MobiTV withdraws IPO due to 'unfavorable' market

Steven Loeb · July 14, 2012 · Short URL:

Mobile video provider pulls $75 million IPO, nearly a year after filing

Ever since the Facebook IPO disaster, many companies have became skittish about going public. While a few have decided to keep going forward, more seem to be taking the safer road by taking their time and waiting a little longer, perhaps hoping that the market will rebound.

Now, one more company has decided to put its IPO on hold, nearly a year after filing.

Mobile video provider MobiTV, which filed for a $75 million initial public offering in August 2011, has requested that its IPO be withdrawn.

In a letter sent to the Securities and Exchange Commission (SEC) on Friday, Chief Financial Officer William Losch asked for the S-1 form it filed in August “be withdrawn effective immediately” due to “unfavorable market conditions.”

MobiTV, as a mobile television provider, is in a very competitive industry, with Amazon, Hulu and Netflix all vying for the same users.

The company had revenue $85.1 million in 2011, up from $66.8 million in 2010. At the same time, the company also had a net loss of $11.8 million in 2011, down from $14.7 million in 2010.

Emeryville, California-based MobiTV was founded in 2000. In the original IPO filing, the company described itself as “a leading provider of comprehensive managed services that deliver live and on-demand television and related media content across mobile devices, tablets, personal computers and other Internet-enabled consumer electronics.”

MobiTV licenses content from over 220 channels, including ABC, CBS, Disney, ESPN, Fox, MTV Networks and NBC. Content is provided on AT&T U-verse Live TV, NFL Mobile on Verizon, Sprint TV and T-Mobile TV, as well as Android, Apple iOS, BlackBerry OS and Windows.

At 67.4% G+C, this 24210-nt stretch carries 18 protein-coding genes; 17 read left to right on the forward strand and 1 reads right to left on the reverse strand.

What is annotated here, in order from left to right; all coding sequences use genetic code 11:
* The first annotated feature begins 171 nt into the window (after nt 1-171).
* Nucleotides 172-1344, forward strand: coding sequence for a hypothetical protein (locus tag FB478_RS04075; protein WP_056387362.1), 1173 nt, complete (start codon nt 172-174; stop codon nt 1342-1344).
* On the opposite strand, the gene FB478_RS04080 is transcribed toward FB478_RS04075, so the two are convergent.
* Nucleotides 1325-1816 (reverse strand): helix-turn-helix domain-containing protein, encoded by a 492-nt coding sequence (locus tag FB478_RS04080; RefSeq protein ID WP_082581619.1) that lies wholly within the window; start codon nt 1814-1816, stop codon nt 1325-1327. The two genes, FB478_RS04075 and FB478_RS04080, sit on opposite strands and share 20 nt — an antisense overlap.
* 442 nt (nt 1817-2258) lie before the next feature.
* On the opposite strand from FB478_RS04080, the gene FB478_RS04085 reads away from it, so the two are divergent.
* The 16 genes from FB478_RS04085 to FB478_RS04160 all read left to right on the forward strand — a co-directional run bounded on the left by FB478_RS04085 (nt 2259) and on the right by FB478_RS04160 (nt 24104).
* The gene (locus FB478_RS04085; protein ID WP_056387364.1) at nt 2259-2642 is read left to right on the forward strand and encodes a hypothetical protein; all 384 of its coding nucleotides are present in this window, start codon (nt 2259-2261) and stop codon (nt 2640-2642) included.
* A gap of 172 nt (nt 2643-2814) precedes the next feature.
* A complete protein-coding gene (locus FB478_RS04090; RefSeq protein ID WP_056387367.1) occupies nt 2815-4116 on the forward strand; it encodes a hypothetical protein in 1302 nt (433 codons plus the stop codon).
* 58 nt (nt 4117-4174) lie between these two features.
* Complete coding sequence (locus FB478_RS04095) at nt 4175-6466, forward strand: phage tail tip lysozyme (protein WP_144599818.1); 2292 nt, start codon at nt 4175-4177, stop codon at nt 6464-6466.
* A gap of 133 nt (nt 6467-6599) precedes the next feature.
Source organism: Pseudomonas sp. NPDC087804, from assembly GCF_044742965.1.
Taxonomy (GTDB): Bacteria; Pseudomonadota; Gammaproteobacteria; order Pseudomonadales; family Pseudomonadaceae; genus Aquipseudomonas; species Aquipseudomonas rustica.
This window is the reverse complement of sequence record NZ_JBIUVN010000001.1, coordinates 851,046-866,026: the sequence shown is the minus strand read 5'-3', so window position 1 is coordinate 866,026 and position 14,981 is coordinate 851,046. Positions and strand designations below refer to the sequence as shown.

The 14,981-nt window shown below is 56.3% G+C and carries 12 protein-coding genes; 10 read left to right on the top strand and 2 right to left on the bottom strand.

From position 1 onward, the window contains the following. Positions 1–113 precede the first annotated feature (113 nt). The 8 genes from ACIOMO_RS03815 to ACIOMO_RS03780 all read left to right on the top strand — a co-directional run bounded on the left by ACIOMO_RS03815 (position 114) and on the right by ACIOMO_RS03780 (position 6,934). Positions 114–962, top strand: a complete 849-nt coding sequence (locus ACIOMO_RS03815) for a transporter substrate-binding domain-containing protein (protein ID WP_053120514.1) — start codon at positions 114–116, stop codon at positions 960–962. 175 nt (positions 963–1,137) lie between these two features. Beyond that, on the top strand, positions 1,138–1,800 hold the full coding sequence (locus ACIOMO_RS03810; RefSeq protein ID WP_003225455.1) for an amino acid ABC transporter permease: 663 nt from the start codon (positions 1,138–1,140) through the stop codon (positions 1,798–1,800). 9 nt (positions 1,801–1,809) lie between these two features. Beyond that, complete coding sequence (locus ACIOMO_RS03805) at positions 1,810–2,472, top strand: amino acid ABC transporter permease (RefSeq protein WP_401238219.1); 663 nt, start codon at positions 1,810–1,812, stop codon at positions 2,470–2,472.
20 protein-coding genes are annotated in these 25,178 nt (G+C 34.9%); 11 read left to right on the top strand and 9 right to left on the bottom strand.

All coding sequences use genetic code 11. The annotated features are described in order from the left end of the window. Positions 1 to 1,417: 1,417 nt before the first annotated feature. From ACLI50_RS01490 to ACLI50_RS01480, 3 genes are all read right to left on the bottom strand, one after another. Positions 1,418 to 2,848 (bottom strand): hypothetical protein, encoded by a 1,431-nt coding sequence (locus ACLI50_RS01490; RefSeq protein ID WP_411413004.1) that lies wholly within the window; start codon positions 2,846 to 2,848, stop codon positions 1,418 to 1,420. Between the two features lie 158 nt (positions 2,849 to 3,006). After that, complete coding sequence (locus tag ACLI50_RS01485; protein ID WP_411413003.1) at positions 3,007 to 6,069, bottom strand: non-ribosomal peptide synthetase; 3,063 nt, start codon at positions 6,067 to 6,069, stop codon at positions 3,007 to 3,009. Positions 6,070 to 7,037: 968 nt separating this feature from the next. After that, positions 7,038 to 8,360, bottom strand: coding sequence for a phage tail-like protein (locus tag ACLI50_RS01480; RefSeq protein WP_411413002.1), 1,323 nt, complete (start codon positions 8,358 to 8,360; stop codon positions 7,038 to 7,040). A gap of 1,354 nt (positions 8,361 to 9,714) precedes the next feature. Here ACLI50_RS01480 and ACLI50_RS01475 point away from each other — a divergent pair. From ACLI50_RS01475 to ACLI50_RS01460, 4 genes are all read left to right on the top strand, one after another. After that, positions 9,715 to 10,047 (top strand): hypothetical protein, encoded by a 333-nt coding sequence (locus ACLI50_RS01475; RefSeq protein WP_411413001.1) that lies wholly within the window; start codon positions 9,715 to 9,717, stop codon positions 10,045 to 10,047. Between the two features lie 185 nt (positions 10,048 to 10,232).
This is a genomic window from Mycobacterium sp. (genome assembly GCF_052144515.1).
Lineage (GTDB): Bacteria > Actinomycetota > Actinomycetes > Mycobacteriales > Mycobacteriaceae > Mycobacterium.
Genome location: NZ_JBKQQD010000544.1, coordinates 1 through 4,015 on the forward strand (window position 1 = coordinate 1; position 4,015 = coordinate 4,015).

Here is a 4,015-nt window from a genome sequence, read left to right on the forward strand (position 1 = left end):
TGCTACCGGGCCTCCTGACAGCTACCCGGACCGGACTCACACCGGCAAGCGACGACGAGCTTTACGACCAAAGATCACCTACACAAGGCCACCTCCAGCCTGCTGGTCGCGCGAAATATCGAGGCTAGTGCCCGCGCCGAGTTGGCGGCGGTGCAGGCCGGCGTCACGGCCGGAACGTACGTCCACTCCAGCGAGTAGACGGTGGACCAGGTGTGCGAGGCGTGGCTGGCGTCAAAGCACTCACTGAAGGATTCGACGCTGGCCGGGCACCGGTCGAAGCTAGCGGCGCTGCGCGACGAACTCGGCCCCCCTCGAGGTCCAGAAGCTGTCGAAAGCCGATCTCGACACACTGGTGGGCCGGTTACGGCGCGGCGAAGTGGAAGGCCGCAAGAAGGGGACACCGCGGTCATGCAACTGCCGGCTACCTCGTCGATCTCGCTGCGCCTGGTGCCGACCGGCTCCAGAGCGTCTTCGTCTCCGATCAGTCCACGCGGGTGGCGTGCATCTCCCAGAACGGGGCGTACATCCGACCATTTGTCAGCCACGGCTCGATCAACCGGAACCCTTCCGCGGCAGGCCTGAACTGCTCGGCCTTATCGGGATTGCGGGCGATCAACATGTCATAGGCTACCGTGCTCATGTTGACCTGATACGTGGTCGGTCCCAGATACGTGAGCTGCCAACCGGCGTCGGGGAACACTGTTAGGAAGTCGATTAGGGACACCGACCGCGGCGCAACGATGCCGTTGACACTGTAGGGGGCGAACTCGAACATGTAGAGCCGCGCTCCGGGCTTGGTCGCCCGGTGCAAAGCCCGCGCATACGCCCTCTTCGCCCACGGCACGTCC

In 2011, it delivered over 3,200 live events.

Other IPO withdrawals

In May, 13 companies, including Tria Beauty, Corsair Components, CyOptics.Graff Diamonds, Formula One, and Vkontakte, all withdrew their IPOs out of fear of what the market would look like.

Bloomberg reported that its IPO Index, which tracks companies for a year after they go public, declined by 15% in the month of May, the same decline the Index saw during the collapse of Lehman Brothers in October 2008.

The second quarter of 2012 saw only 11 venture-backed companies in the United States go public, down from 20 the previous quarter, according a report from Dow Jones VentureSource. Those 11 companies raised $7.7 billion through its collective IPOs, an increase over the $1.7 billion raised by 14 IPOs in the first quarter of 2011.

So while companies might be raising more for their IPOs, there are less companies willing to take the risk of going public, and that is not great news for the IPO market.

That is not to say that all the news has been bad. In fact, there are a few signs that things may be coming back.

At the end of June, software-as-service company ServiceNow debuted 37% above its IPO price of $18, which prompted Kayak and Palo Alto Networks to both begin their roadshows.

Both companies are scheduled to go public next week. 

MobiTV was not available for comment

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